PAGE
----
'This question, "unde malum et quare,"' was the question that of old met the thoughtful at every turn. And it has always done so. Many of the arguments used in the text may be found in works treating on the subject of 'evil' and its origin.
So the passage must be translated; but if so, it would appear, as before stated, that this discourse on the 'maker' is introduced here parenthetically by Aśvaghoṣa, not as spoken by Buddha. No doubt the theories and their confutations were such as prevailed in his day.
By self-nature, or, original nature, is evidently meant 'svabhāva.' The theory of such a cause had evidently gained ground at this time in the North, although it seems unknown amongst Southern Buddhists. Nāgasena wrote a Śāstra ('of one śloka') to disprove it.
The usual Chinese expression for 'hetuvidyā' is 'in ming;' here the phrase is 'ming in;' but I suppose this to be either an error, or equivalent with the other. The Hetuvidyā sāstra is a treatise on the 'explanation of causes.'
The argument seems to be that self-nature must have made all things from the first as they are; there is no room therefore for further creation, but things are still made, therefore self-nature cannot be the cause.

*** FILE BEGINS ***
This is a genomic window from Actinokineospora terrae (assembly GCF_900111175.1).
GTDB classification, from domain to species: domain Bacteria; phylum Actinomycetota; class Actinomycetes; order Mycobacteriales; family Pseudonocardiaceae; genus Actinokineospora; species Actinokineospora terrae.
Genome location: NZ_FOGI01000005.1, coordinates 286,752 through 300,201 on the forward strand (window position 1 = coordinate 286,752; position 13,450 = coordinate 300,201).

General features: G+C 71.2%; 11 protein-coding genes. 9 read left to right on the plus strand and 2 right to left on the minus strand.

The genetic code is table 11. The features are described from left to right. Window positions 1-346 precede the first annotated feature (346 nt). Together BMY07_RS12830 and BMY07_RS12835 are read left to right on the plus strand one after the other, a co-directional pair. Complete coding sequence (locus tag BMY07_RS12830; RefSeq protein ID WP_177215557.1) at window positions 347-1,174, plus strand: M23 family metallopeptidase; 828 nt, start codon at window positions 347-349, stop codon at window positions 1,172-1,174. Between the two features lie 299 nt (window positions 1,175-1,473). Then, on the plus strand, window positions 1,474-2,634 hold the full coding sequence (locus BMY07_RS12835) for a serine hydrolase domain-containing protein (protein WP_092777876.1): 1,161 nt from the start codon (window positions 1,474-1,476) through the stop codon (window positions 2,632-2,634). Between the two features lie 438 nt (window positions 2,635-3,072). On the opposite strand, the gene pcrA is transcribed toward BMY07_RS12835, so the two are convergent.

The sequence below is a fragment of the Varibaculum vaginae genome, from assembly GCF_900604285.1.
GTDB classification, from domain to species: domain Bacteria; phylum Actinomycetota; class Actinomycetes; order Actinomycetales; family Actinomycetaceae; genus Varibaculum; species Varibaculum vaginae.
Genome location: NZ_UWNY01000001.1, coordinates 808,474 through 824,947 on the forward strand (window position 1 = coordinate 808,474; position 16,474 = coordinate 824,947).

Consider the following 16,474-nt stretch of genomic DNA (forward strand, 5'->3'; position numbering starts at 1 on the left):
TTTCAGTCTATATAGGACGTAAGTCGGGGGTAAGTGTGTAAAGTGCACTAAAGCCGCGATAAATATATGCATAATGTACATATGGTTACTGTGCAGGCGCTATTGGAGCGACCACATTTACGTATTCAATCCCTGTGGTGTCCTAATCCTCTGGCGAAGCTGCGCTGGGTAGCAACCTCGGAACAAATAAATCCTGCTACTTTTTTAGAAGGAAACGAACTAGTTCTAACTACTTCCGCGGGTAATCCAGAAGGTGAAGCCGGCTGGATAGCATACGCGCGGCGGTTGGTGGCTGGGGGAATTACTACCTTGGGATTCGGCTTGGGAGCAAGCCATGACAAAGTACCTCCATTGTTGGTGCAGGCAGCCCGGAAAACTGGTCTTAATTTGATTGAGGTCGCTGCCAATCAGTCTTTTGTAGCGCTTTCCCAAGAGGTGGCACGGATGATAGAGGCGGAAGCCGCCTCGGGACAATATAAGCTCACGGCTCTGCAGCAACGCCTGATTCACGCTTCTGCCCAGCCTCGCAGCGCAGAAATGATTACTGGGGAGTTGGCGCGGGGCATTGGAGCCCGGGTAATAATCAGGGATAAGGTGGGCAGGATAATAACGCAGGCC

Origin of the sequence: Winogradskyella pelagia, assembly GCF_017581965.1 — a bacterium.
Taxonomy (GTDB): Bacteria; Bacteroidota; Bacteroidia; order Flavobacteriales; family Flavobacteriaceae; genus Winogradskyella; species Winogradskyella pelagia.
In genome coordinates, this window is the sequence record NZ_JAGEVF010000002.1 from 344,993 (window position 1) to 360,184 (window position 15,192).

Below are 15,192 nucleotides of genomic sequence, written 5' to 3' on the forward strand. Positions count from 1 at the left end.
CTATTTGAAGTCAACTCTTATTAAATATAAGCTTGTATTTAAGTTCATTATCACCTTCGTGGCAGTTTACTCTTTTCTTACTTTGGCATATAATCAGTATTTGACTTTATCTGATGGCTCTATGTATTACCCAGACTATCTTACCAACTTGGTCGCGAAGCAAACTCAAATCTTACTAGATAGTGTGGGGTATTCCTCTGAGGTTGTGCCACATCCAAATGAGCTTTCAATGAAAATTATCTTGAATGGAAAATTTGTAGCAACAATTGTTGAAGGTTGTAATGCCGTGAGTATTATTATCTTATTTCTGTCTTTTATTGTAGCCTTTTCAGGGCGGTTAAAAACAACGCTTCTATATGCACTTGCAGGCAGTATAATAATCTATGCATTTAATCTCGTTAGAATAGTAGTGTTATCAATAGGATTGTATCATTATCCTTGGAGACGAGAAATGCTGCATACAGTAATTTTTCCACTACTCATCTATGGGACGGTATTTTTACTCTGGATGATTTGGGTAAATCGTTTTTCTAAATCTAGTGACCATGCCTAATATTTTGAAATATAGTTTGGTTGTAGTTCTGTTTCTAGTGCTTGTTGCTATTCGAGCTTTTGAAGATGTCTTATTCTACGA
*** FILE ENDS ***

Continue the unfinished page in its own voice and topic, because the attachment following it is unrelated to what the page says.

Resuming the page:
That is, that it is nirguṇa, devoid of qualities.
"No purpose'--no heart; if we take the two powers of soul (according to the scholastic method) to be a 'vis cognitiva' and a 'vis effectiva,' the expression in the text appears to correspond with the latter.
I do not know any other way of restoring these symbols than the one I have used. But what is the Tripuna guṇa sāstra?
'Self' in the sense of a 'universal cause' co-extensive with the things made.
There should not be works producing birth in one of the evil ways.
I do not understand the point here; literally the passage is 'saying self according to time makes'--the Chinese 'ts’ui ski' means 'whenever convenient,' or 'at a good time;' so that the passage may mean 'but if you say that self creates only when so prompted by itself.'
That is, using means for salvation or escape from sorrow.
Here the narrative seems to take up the thread dropped at v. 1451.
She-po-ti; evidently a Pāli or Prākrit form of the Sanskrit Śrāvastī. The Chinese explanation of this name is (as found in the next line) a 'country of abundance.' It has been identified by General Cunningham with Sāhet Māhet.